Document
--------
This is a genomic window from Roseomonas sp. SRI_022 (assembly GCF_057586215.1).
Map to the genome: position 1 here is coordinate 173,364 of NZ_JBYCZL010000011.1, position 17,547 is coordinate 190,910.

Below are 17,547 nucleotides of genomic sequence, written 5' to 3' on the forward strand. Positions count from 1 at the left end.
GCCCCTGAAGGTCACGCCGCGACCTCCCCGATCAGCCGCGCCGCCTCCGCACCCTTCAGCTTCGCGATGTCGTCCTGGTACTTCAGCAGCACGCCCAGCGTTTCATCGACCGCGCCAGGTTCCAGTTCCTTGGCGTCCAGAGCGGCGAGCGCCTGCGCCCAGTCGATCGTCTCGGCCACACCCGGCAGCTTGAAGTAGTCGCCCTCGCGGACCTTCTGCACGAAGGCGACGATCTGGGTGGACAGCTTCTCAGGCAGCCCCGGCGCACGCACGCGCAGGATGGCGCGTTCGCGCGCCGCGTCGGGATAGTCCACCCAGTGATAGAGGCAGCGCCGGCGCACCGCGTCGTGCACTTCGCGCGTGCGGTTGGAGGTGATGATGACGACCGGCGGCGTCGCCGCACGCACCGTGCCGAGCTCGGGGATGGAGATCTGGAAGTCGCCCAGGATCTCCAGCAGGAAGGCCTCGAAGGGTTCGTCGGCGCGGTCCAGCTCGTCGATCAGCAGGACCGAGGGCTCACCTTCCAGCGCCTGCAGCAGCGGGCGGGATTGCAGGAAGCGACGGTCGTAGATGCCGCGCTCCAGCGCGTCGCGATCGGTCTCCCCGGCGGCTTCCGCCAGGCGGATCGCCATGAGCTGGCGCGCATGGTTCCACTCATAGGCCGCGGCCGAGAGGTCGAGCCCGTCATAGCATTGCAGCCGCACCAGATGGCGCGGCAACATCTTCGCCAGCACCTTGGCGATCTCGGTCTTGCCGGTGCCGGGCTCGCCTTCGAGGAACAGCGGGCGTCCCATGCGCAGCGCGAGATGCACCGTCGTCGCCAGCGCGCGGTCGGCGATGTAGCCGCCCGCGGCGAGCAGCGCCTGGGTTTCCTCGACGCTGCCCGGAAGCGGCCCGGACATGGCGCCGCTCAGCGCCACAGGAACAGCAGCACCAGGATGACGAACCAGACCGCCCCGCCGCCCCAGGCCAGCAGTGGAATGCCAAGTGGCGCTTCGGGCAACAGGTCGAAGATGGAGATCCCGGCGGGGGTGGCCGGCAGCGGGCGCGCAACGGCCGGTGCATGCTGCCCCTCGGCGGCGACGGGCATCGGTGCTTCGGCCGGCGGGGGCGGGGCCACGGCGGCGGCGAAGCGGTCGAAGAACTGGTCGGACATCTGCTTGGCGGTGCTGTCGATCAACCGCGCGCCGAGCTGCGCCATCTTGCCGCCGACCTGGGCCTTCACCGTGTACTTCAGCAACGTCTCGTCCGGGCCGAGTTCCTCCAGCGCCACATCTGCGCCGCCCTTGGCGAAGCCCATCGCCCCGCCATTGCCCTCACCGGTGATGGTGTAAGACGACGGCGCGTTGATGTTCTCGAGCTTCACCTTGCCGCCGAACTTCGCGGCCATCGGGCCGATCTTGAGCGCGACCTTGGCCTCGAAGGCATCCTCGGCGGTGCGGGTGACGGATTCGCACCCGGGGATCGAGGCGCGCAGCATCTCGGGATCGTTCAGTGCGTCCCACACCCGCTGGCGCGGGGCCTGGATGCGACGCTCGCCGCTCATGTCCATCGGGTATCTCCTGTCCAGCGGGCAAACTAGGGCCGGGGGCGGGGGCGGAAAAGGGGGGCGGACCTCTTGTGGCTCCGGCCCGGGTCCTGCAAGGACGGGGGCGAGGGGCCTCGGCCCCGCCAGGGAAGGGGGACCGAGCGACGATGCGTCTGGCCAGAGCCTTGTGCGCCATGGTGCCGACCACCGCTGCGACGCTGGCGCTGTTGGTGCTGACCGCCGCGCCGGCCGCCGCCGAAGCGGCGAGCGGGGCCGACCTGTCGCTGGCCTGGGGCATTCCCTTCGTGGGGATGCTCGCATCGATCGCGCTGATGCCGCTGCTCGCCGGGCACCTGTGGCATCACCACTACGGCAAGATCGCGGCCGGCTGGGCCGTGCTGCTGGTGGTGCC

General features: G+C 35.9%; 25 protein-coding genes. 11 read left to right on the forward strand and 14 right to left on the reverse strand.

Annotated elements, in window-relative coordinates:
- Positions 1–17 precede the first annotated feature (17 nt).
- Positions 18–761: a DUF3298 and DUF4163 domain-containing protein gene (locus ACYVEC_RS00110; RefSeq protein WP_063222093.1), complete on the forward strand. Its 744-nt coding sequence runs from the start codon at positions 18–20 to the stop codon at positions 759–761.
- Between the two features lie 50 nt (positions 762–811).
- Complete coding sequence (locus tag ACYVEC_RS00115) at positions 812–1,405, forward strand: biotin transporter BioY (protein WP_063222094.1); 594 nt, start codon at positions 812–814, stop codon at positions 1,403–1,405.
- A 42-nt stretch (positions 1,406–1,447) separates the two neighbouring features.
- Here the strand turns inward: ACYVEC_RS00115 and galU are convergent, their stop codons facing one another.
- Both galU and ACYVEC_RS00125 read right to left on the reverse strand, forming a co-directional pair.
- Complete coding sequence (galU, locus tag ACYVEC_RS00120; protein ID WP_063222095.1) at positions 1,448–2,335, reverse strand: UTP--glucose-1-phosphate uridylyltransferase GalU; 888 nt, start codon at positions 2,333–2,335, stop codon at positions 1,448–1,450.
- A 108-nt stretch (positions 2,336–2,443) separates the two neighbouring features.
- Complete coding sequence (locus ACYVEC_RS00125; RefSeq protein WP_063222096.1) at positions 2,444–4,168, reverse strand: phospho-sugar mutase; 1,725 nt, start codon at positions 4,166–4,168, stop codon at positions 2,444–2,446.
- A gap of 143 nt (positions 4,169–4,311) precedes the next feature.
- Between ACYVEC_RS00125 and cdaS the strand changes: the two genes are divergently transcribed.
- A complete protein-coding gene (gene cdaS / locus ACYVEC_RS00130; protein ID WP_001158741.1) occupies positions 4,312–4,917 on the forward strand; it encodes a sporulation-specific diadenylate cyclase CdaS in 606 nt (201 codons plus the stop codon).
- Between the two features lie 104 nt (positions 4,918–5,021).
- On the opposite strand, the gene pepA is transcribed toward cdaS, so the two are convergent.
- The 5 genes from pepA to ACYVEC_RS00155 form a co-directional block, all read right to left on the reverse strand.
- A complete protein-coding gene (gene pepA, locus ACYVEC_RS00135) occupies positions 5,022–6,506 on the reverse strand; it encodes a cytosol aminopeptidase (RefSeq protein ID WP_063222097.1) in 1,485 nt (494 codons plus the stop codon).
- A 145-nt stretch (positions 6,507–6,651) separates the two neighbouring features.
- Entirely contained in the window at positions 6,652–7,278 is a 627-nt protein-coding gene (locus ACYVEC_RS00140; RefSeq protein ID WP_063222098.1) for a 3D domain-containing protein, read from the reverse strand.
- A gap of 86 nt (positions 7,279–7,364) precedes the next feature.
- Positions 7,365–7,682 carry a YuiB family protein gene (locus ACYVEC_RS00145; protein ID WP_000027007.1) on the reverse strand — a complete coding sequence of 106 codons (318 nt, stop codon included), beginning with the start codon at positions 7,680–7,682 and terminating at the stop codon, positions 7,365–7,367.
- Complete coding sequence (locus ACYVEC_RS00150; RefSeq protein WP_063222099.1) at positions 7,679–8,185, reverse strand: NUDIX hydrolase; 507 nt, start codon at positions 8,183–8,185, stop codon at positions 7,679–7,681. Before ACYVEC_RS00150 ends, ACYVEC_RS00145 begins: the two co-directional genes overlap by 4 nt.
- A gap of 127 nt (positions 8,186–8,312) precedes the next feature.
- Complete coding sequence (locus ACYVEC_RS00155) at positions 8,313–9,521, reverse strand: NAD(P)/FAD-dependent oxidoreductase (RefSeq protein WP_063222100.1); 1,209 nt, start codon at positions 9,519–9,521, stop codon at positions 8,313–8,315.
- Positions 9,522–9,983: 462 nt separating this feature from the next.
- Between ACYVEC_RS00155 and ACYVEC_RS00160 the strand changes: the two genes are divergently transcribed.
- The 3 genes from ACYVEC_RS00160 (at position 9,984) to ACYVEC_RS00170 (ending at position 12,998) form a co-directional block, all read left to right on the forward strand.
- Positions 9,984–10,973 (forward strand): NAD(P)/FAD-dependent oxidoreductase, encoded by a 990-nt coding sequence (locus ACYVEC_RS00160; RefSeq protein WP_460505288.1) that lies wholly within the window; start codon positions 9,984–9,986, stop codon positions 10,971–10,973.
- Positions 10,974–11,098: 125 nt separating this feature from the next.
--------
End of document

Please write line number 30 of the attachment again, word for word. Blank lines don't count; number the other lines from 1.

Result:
- Complete coding sequence (locus ACYVEC_RS00155) at positions 8,313–9,521, reverse strand: NAD(P)/FAD-dependent oxidoreductase (RefSeq protein WP_063222100.1); 1,209 nt, start codon at positions 9,519–9,521, stop codon at positions 8,313–8,315.